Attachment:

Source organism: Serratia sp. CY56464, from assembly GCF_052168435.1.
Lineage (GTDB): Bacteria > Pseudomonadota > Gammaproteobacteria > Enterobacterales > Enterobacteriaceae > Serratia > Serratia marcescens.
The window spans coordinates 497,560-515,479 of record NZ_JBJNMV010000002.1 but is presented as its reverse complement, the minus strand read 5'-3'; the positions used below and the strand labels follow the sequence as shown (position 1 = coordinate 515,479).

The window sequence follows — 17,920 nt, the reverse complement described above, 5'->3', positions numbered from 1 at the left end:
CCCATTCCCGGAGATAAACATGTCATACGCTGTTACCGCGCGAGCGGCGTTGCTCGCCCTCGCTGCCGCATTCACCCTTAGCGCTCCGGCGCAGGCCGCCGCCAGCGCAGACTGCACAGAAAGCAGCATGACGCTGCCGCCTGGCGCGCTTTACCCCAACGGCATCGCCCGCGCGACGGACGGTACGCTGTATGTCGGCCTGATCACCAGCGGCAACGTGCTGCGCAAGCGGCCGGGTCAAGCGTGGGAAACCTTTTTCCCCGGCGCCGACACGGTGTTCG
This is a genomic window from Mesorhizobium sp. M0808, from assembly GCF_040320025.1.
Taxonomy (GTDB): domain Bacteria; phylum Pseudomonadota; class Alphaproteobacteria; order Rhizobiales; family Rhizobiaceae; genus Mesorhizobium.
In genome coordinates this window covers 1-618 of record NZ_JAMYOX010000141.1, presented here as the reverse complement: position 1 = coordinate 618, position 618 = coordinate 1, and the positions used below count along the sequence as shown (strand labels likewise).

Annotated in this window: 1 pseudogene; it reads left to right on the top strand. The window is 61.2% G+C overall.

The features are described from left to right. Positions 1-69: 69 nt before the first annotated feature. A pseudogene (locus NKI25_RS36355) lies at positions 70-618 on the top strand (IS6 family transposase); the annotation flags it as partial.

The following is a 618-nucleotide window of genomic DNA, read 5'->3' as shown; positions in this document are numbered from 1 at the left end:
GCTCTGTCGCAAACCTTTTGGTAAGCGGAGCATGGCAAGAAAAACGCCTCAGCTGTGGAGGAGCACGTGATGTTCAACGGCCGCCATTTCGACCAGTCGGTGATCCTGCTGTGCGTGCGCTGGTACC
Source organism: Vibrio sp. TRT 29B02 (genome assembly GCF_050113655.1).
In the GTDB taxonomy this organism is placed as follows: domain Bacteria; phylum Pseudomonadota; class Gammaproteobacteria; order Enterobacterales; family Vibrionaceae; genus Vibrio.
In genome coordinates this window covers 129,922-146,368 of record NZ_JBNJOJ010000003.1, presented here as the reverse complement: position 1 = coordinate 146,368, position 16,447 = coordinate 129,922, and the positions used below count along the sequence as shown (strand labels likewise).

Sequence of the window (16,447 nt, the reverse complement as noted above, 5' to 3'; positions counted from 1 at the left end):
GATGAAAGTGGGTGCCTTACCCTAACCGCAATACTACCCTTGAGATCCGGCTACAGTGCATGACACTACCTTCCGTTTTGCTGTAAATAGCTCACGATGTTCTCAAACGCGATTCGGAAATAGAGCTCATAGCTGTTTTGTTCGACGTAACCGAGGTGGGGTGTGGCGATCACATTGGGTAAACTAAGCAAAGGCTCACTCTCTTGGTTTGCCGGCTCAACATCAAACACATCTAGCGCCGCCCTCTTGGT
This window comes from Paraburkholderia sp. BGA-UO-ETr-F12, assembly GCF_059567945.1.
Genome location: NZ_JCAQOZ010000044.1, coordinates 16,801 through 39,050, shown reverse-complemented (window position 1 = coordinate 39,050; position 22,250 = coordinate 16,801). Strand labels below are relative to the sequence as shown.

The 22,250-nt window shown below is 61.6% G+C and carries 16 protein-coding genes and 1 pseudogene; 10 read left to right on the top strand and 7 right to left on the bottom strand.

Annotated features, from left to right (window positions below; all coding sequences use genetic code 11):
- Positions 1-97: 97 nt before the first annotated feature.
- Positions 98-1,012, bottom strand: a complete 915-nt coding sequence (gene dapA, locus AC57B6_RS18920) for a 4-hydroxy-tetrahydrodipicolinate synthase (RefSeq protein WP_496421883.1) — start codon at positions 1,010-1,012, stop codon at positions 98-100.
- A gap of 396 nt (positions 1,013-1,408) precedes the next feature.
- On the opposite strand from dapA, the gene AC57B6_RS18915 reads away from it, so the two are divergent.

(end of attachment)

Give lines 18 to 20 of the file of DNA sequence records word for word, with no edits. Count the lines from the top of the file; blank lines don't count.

This window comes from Paraburkholderia sp. BGA-UO-ETr-F12, assembly GCF_059567945.1.
Genome location: NZ_JCAQOZ010000044.1, coordinates 16,801 through 39,050, shown reverse-complemented (window position 1 = coordinate 39,050; position 22,250 = coordinate 16,801). Strand labels below are relative to the sequence as shown.

The 22,250-nt window shown below is 61.6% G+C and carries 16 protein-coding genes and 1 pseudogene; 10 read left to right on the top strand and 7 right to left on the bottom strand.